This is a not a review. The sound and exact mouthfeel of When I Get Home is still to be ruminated on. The songs are brief, sometimes tailing off at the point when you want them to take flight — the longest song comes in under four minutes. Everything is still liable to change, but standouts as of right now are: “Dreams” (“I grew up / A little girl with dreams”), which is appropriately...dreamy. “Almeda,” which hits halfway through the record with Solange singing over skittery beats about brown liquor, brown skin, brown sugar, black molasses, as well as black faith that “still can’t be washed away, not even in that floodwater.” On “My Skin My Logo,” the singer starts off by slowing it down and taking her voice into a deeper, more playful register (“Gucci fly / Gucci got that eye”). Her tone serves as a perfect partner for guest star Gucci Mane, before evolving into one that is ecstatically breathy. On the record’s hardest track, “Sound of Rain,” Solange is joined on production by Pharrell and John Key, and the result is a thumping, driving track that has you mean mugging along to her encouraging “ay”s.
Whatever the breathless and considered reviews will tell us, we know When I Get Home is alive with the culture. All of her interests, from visual art to internet culture to the news cycle, has gone into the making and promotion of this record. The woman who has been a purveyor of Texan-flavored “black yeehaw agenda” (along with her sister) before fellow Texan Bri Malandro so succinctly named it, is here. When I Get Home boasts guest stars of an incredible caliber, featured on songs that are named for parts of her hometown — “S McGregor,” “Binz,” “Almeda” — and artfully weaving in samples of black American cultural icons, stars, and oddities. Performing sisters (and Houston girls) Phylicia Rashād and Debbie Allen, as well as Princess and Diamond from Crime Mob, appear on interludes, as does the former public access TV personality Alexyss K. Tylor. On “Binz” Solange breezily and bouncily sings that she “just wanna wake up on CP time.” There’s a confidence that those who need to pick up what she’s offering will do so just fine, and everyone else might have to read explainer articles. But that won’t be Solange’s job.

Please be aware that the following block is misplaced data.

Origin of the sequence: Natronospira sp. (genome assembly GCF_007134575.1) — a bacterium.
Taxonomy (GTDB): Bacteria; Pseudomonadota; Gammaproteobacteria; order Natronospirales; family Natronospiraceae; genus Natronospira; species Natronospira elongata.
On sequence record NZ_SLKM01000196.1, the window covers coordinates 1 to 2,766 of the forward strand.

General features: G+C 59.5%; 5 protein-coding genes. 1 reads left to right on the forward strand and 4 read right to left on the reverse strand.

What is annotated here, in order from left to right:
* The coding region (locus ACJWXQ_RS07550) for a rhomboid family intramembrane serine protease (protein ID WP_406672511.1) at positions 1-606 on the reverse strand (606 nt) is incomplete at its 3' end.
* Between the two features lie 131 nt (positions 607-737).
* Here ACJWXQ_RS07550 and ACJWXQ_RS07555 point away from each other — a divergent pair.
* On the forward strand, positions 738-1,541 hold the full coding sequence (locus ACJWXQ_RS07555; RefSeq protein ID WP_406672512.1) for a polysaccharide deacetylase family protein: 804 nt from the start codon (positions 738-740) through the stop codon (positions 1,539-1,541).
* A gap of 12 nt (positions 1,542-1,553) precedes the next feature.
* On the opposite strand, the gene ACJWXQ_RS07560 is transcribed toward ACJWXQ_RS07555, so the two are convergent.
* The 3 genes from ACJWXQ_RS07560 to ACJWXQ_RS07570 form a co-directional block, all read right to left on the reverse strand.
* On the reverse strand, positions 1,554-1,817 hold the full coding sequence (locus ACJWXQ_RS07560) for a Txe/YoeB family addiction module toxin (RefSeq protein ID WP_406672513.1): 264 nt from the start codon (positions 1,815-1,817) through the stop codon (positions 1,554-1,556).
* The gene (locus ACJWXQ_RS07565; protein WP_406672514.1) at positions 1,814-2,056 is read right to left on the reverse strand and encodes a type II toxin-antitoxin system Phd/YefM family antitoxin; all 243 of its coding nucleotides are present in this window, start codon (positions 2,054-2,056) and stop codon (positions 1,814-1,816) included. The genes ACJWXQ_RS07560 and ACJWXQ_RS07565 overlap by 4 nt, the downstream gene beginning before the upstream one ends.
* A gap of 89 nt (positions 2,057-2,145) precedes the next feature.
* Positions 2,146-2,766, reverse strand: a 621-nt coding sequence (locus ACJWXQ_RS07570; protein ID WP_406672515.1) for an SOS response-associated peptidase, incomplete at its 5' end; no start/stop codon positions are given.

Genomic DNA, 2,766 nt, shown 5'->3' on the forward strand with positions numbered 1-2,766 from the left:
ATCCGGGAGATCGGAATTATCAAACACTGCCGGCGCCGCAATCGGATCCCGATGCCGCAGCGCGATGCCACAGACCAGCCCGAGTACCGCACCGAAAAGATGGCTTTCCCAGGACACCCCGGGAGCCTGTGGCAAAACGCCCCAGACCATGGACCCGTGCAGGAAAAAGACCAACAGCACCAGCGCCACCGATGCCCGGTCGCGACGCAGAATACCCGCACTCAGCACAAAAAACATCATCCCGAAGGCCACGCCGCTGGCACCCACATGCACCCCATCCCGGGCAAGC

On the album’s second interlude, “Can I Hold the Mic,” Solange tells us: “I can’t be a singular expression of myself — there’s too many parts, too many spaces, too many manifestations.” The rejection of singular self-expression yielded so much richness in the interim years between her last two records. And now, on When I Get Home, with its multiple interludes, which work as brief looks into what’s fascinating Solange in the moment, the multiple chords of her concerns are present and correct. She is simply continuing her work as a conduit for multiple identities and experiences. As the eighth track states: “Do nothing without intention.”
On first — and second, and third — listen, When I Get Home is not a perfect record. It is, however, a continuation of the ideas on A Seat at the Table: finding and making space to think about what our ongoing moment means. Even on the surface level of names, When I Get Home sounds more comfortable than A Seat at the Table: The hometown references cement the idea of the personal being political. On “Almeda” she rhymes “black molasses” with “black bury the masses” and the heavy-handed lyric feels exactly right for our heightened senses and times.
It’s never more explicit than when you listen to the songs she opens and closes When I Get Home with. On “Things I Imagined” the vibe of the lyrics is possibility: “I saw things I imagined” reads like a reminder that things can (should?) be different. On closer “I’m a Witness,” Solange is a responsibility-bearing vessel: “And I won’t stop / till I get it right / Good night,” she sings. You can’t always get it right, but Solange is trying, and she won’t stop. ●